25 Stocks Down 20% That Could Be Steals

October 30, 2018 by Jon C. Ogg

Source: mikolajn / iStock
Now that 2018 has reminded investors just how volatile the stock market can be at times, it’s important to look at the big picture. The selling pressure of October has rattled even some of the largest bulls on Wall Street. It’s also important to consider that this current bull market is now over nine and a half years old, and it’s very possible the selling pressure can continue.

Fear and greed are the two driving forces when it comes to the decision of whether to buy or sell a stock. When the markets are screaming higher, as we have seen frequently over the past few years, many investors said that they just couldn’t wait to get an opportunity to buy some of their favorite companies of the bull market — if they would just dare pull back 20% or 25%. That has happened as a result of October’s major selling, and then some!

The undeniable problem investors run into is that when the pullbacks finally arrive, most investors become paralyzed by fear. That has been the case in October of 2018, even though many stocks seem as though they are pricing in the death of growth in their business and in the economy. Slowing growth, trade war fears, midterm elections, rising interest rates and unwinding of the great growth names, and a few dozen other issues, have sent the bull market into correction mode. At what point does selling pressure overshoot on the downside?

After a Finviz review on Monday, there were a whopping 225 members of the S&P 500 that have sold off by 20% or more from their 52-week highs. And to make matters worse, almost 20% of the S&P 500 stocks were down 30% or more from those highs. These losses are astronomical when you consider that as of Monday’s close the S&P 500 and Dow Jones industrial average were down 10.2% and 9.3% from their respective 52-week and all-time highs.

24/7 Wall St. has compiled a list of 25 great stocks that had been loved by investors during the major bull market but now have sold off 20% or more. With only one exception, the list cuts off at 40% because the technical damage done when companies lose that much value becomes too large for any bottom-fishing investor to trust. We also have screened out companies tied to autos, oil and gas, banking and financial services, and other troubled sectors that are littered full of major losses so far in 2018.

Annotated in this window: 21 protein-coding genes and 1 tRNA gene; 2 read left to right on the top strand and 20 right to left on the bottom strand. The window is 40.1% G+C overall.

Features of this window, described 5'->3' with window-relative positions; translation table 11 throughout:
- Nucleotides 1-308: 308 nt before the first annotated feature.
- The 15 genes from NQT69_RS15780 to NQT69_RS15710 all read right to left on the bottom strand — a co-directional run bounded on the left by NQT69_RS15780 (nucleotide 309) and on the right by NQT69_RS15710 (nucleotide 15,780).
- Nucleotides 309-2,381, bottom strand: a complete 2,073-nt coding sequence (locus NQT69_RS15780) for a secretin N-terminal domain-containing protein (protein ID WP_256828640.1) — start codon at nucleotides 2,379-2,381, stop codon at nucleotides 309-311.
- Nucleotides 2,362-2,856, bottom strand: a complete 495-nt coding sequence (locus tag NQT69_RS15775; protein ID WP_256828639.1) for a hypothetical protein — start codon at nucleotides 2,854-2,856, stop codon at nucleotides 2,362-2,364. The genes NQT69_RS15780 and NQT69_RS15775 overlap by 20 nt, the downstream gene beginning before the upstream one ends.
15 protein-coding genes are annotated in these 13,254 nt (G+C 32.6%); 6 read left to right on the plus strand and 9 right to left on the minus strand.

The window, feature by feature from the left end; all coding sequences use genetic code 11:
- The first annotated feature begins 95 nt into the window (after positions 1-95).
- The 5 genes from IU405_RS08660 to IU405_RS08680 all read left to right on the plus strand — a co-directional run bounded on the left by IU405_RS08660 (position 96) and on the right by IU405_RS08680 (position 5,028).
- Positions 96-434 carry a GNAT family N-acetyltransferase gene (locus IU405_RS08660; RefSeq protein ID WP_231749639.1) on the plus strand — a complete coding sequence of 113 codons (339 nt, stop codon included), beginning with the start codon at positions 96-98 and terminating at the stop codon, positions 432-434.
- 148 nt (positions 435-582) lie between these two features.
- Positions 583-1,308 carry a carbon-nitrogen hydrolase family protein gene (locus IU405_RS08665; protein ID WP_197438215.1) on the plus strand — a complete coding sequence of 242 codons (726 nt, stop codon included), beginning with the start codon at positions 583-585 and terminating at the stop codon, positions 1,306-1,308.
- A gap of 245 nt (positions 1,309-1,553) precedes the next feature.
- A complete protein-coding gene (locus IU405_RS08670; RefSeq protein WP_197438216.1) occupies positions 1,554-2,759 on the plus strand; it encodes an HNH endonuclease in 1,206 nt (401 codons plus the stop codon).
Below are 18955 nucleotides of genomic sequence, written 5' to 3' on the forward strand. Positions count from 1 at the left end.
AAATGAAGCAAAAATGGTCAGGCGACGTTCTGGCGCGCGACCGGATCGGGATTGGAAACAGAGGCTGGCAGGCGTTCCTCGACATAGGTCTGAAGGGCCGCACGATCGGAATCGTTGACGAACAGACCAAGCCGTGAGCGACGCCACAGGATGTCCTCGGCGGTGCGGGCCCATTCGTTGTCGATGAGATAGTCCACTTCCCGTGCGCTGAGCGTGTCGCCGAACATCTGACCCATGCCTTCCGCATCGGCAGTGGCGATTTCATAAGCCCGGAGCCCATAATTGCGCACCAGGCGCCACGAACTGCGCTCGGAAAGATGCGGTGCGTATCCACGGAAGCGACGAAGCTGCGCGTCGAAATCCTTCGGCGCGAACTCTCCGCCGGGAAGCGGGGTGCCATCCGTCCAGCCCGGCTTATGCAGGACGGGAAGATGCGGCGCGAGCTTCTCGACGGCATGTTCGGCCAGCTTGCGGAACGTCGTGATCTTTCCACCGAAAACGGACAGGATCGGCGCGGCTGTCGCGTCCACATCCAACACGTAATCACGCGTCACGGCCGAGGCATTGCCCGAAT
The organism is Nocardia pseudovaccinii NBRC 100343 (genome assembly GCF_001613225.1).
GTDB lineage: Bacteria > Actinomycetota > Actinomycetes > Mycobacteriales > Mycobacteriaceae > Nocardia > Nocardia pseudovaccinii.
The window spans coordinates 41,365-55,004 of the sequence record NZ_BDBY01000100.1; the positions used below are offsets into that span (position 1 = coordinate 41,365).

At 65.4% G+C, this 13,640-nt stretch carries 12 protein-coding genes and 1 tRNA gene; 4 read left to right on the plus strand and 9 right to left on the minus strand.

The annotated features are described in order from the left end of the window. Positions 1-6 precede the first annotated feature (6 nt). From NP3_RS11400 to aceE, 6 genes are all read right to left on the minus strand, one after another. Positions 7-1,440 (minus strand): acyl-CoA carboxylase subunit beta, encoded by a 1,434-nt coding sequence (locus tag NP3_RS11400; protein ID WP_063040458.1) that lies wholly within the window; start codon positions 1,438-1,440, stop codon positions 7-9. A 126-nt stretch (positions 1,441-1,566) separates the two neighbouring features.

The reality is that nobody can keep picking absolute bottoms. And please understand that investors should never plow in all at once trying to catch the proverbial falling knife. Just because stocks start looking oversold or like great values does not in any way mean that the market cannot drag these shares even lower. That said, these are all great companies that investors have wanted to own during the great bull run.

Here are 25 of the solid bull market stocks that were down at least 20% from their 52-week highs as of October 29, 2018. The exact drop may have changed due to Monday’s selling, but this was how much each was down from their 52-week when the report was compiled. Additional color has been added on each.

Lowe’s Companies Inc. (NYSE: LOW) was last seen trading at $92.86, down over 21% from its 52-week high of $117.70. Its current market cap is $75 billion, and its new share price comes with a dividend yield of 2.1%. A slowing in housing trends and an underperformance on metrics versus Home Depot has led Lowe’s lower. The company has not issued end-of-the-world guidance, and analysts are still looking for earnings and revenue growth in 2018 and 2019.

Intel Corp. (NASDAQ: INTC) was last seen trading at $45.40, down over 21% from its 52-week high of $57.60. Its current market cap is $207 billion, and its new share price comes with a dividend yield of 2.6%. Intel has suffered with the major chip stocks, albeit not as much as many peers. The Dow stock actually maintained strong guidance for the remainder of 2018, and being a little over 10 times expected earnings doesn’t exactly sound too bad for the world’s top processor company.

United Parcel Service Inc. (NYSE: UPS) was last seen trading at $105.07, down over 22% from its 52-week high of $135.53. Its current market cap is $90 billion, and its new share price comes with a dividend yield of 3.5%. UPS shares peaked in the very few first days of 2018, and things were actually lower than here back in March for what has been one of America’s top transporter of goods.

Sherwin-Williams Co. (NYSE: SHW) was last seen trading at $366.76, down over 24% from its 52-week high of $479.64. Its current market cap is $34 billion, and its new share price comes with a dividend yield of 0.9%. The acquisition of Valspar was supposed to help solidify some markets for the top independent paint company, but it has fallen handily over the past month and technical damage is being done on its chart. Despite soft markets, analysts still see earnings growth coming down the pipe in 2018 and 2019.